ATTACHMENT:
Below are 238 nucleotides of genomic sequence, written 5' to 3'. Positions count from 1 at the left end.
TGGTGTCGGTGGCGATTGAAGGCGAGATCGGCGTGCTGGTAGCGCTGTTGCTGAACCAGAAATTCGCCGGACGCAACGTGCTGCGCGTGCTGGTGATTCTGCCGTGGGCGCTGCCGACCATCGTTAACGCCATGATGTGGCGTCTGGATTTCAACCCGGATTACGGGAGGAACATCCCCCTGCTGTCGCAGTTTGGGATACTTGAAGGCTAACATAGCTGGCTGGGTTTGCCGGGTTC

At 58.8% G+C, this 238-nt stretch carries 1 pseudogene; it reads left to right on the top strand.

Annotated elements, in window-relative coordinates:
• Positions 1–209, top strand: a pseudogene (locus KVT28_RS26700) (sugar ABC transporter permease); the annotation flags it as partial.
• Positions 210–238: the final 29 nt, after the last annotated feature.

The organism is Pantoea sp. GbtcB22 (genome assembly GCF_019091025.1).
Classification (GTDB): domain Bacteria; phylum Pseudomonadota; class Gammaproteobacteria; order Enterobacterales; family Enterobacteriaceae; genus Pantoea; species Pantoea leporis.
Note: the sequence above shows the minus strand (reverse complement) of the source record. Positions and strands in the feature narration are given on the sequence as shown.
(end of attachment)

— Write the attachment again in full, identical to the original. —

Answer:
Below are 238 nucleotides of genomic sequence, written 5' to 3'. Positions count from 1 at the left end.
TGGTGTCGGTGGCGATTGAAGGCGAGATCGGCGTGCTGGTAGCGCTGTTGCTGAACCAGAAATTCGCCGGACGCAACGTGCTGCGCGTGCTGGTGATTCTGCCGTGGGCGCTGCCGACCATCGTTAACGCCATGATGTGGCGTCTGGATTTCAACCCGGATTACGGGAGGAACATCCCCCTGCTGTCGCAGTTTGGGATACTTGAAGGCTAACATAGCTGGCTGGGTTTGCCGGGTTC

At 58.8% G+C, this 238-nt stretch carries 1 pseudogene; it reads left to right on the top strand.

Annotated elements, in window-relative coordinates:
• Positions 1–209, top strand: a pseudogene (locus KVT28_RS26700) (sugar ABC transporter permease); the annotation flags it as partial.
• Positions 210–238: the final 29 nt, after the last annotated feature.

The organism is Pantoea sp. GbtcB22 (genome assembly GCF_019091025.1).
Classification (GTDB): domain Bacteria; phylum Pseudomonadota; class Gammaproteobacteria; order Enterobacterales; family Enterobacteriaceae; genus Pantoea; species Pantoea leporis.
Note: the sequence above shows the minus strand (reverse complement) of the source record. Positions and strands in the feature narration are given on the sequence as shown.